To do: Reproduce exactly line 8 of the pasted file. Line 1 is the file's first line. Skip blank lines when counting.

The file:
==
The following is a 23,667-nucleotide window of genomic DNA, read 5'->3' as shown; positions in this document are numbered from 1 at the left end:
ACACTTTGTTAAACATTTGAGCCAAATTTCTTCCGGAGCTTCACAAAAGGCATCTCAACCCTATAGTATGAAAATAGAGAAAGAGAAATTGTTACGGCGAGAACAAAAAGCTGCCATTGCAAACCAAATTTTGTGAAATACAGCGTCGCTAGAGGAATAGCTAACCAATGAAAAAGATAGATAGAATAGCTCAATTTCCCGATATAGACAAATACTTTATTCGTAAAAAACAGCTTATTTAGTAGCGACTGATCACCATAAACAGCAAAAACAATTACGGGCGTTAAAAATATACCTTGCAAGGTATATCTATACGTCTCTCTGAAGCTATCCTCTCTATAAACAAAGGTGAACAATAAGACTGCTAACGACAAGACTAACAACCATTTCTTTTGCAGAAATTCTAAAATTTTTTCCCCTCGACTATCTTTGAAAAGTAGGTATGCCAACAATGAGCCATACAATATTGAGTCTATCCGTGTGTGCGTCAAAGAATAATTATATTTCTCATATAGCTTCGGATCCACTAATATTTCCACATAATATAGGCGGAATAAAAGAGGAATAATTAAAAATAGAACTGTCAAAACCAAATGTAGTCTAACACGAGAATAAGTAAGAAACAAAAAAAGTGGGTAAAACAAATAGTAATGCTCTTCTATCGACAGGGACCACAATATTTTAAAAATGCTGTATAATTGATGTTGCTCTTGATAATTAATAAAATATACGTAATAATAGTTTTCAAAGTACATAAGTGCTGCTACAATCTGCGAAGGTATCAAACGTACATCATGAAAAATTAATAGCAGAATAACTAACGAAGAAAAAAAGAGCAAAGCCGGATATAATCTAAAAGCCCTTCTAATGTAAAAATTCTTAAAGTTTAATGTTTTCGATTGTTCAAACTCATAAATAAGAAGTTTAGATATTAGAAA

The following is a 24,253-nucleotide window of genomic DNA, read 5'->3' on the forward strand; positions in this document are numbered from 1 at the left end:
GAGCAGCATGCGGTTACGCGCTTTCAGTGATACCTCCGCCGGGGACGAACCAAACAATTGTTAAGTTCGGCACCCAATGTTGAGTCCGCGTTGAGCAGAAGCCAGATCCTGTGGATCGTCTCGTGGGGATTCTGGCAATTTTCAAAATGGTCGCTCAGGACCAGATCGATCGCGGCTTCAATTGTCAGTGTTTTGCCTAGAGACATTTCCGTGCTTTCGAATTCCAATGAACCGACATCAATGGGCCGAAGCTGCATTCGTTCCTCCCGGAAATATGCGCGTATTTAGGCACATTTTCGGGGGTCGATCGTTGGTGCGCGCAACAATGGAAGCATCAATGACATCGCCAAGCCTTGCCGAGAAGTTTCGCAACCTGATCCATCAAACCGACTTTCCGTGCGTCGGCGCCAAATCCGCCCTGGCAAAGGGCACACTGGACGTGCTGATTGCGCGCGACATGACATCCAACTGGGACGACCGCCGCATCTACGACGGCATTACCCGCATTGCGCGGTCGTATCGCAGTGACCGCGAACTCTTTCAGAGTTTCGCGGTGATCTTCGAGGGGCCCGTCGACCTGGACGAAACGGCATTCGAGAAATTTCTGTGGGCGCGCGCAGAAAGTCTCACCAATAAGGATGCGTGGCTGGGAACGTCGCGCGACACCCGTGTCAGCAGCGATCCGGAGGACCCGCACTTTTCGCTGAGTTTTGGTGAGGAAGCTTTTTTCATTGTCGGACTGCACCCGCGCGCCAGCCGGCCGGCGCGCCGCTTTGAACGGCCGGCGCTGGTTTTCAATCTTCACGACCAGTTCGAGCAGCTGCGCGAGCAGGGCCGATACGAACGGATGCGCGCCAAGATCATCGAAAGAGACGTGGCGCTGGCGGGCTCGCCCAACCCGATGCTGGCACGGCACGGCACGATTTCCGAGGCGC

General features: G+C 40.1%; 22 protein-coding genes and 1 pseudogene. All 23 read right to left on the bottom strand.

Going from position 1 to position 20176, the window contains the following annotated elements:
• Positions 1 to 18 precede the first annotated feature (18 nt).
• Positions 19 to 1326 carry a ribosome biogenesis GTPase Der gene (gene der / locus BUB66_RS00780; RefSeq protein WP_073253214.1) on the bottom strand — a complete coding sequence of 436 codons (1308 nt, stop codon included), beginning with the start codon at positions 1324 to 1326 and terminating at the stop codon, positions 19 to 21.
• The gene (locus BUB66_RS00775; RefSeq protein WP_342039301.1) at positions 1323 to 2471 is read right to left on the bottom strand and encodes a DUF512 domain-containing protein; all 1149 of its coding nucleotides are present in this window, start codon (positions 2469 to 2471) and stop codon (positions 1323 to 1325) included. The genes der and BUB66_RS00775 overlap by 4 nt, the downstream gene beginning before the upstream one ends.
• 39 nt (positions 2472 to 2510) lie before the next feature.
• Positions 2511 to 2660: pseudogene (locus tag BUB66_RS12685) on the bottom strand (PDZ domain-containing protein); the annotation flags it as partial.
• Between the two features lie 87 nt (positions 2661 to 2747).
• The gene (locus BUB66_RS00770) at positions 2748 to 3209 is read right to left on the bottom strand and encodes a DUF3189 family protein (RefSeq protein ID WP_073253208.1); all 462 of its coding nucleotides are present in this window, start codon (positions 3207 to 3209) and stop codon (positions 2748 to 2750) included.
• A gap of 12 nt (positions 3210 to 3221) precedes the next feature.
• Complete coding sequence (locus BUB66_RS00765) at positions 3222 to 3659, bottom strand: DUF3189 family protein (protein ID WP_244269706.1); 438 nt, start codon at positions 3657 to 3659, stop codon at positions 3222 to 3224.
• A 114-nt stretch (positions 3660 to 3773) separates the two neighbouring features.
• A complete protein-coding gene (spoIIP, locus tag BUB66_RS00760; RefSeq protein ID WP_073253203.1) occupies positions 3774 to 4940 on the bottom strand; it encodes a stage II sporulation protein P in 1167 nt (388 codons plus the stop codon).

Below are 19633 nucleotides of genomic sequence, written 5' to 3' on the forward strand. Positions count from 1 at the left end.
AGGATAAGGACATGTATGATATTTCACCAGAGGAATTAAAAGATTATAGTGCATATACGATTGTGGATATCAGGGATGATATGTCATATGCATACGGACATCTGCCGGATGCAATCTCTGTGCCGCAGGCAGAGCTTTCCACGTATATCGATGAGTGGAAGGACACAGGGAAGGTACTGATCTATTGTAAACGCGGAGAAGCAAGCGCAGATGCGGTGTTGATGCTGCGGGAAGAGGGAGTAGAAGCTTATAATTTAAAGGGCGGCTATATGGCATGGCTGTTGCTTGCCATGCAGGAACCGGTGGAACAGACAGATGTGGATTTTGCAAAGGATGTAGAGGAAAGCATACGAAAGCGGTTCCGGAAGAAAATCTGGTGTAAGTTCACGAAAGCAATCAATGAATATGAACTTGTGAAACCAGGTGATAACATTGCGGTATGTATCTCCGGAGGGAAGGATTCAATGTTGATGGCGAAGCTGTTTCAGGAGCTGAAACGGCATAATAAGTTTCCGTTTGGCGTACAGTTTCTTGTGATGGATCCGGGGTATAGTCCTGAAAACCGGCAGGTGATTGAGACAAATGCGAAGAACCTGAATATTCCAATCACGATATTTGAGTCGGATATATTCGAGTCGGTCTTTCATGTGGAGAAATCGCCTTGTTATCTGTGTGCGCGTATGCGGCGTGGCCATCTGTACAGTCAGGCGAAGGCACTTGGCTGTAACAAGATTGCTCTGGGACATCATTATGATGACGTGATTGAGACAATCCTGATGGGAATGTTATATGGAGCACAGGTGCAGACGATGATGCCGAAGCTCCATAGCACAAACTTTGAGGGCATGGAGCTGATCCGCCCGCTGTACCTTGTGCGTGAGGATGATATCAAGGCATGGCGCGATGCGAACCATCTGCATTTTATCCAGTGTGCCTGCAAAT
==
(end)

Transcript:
• Positions 19 to 1326 carry a ribosome biogenesis GTPase Der gene (gene der / locus BUB66_RS00780; RefSeq protein WP_073253214.1) on the bottom strand — a complete coding sequence of 436 codons (1308 nt, stop codon included), beginning with the start codon at positions 1324 to 1326 and terminating at the stop codon, positions 19 to 21.